Wolf Parade's one of the hot new things this year, and it's not just hype. Comparisons with the Arcade Fire (fellow Montreal rockers) seem inevitable, and there are some similarities. Wolf Parade's not quite as manic or percussive onstage, but the band has a similar anything-goes and everything-but-the-kitchen-sink vibe.
Seeing Wolf Parade in concert makes it clear how important keyboards and electronics are to the band's sound, with relatively old-fashioned electronic keyboards as well as theremin and other knob-twiddling noises. But the band's far away from pure electronica, with plenty of guitar and drums. not to mention wind chimes and tambourines (not a whole lot of bass, though).
The guys in Wolf Parade seemed almost apologetic at times, saying their music is "all smoke and mirrors." Perhaps there was a bit of sarcasm in their modesty, but there's certainly some substance in their songs. Their album is almost brand-new, but the gung-ho crowd already knew the tunes well and sang along at key moments.
Now, only if they had more songs...
Opening acts the King of France and Robbers on High Street were good as well. I'm not familiar with Robbers' repertoire, but seeing the band live, I can see why I've heard them described as a blatant ripoff of Spoon. That's not really fair, however. The spare piano chords and tight rhythms that Spoon is known for are in Robbers' music, too, though I think the band has a personality of its own.
If you haven't already seen this spoof trailer of "The Shining," check it out. It's a brilliant example of how you can change tone and mood through music and narration, while using clips from the original horror film. And it's darn funny.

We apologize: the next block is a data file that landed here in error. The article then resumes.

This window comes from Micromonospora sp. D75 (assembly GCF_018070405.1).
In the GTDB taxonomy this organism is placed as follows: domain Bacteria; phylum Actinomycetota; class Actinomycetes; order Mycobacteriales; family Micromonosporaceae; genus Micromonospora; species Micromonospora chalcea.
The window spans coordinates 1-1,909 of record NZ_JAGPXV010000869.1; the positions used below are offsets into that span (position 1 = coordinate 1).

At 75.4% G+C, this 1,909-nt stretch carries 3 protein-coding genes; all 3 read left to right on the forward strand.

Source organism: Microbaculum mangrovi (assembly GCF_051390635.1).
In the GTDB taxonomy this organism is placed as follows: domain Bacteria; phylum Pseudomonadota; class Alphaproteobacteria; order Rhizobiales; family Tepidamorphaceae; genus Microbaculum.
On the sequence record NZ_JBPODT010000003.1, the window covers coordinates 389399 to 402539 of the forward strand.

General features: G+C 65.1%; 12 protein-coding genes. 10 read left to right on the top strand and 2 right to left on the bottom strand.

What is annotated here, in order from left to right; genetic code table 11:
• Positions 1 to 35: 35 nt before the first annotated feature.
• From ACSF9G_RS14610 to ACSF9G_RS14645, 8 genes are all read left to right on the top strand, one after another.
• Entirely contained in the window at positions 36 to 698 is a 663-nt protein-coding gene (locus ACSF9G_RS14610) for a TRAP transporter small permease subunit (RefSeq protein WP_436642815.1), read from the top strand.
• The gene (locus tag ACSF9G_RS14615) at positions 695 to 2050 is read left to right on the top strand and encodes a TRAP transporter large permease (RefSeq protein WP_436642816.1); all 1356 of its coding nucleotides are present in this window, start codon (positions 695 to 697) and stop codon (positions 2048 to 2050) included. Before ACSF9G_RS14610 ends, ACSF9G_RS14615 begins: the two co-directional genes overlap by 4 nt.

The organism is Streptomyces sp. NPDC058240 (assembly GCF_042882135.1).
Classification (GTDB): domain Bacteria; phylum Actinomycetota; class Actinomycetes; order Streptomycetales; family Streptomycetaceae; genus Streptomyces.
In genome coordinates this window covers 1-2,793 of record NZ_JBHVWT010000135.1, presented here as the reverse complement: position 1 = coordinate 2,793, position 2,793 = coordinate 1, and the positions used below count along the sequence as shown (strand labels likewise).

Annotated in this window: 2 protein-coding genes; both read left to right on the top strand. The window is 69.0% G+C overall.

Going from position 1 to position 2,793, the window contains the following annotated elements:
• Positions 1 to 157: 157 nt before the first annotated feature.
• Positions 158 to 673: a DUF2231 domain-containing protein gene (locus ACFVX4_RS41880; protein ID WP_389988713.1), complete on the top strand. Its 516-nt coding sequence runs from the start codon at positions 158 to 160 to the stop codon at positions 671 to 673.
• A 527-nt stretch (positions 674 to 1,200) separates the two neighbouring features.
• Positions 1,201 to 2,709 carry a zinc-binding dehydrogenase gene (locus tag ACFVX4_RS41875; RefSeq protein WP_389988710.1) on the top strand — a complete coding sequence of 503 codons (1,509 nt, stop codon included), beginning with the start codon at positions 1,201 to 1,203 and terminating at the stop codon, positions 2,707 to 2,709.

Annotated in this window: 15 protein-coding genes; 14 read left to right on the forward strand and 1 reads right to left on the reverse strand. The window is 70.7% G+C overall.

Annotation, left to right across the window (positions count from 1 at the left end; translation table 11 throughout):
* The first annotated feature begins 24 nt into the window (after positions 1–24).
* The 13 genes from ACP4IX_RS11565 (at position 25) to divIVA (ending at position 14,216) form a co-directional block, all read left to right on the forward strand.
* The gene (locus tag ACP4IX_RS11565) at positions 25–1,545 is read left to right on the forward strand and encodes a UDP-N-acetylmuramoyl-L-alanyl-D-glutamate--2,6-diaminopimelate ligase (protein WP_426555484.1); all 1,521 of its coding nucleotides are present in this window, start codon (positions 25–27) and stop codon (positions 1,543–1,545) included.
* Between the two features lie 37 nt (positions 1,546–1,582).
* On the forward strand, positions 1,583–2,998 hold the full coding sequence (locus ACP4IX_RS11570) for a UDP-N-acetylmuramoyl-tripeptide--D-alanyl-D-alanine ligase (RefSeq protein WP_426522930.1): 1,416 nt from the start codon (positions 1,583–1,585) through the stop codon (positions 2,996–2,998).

Read my review for Pioneer Press.
If I had a chance to redo my list of 2004's best albums, The Living Road by Lhasa would move up from the honorable mentions into the top 10, maybe the top 5. This elegant, beautiful, haunting record has proved to have legs.
Lhasa did not disappoint in concert, commanding the attention of a crowded room of quiet listeners as she sang with just two musicians backing her up, mostly on guitar and cello. She told a few lengthy stories as introductions to her songs, giving the concert the feel of "VH1 Storytellers," which might have been annoying if she weren't such a heartfelt and compelling speaker.
I love the way she looks when she sings, raising her left hand next to her head, sometimes making a fist and scrunching up her eyes as if she were squeezing the notes out of her head. Simply amazing music.
Neither of Sharon Jones' albums includes a date anywhere on the cover, so it's easy to imagine someone picking up one of these discs and assuming it was recorded sometime in the '60s or early '70s. Talk about retro, these recordings authentically sound like they were made in that era. If you thought the "neo-soul" movement is a throwback to older styles of soul, funk and R&B, you have got to hear the music Jones is putting out, including her great 2005 album Naturally. This is James Brown and Motown-style soul put across with a great sense of fun and terrific musicianship and vocals.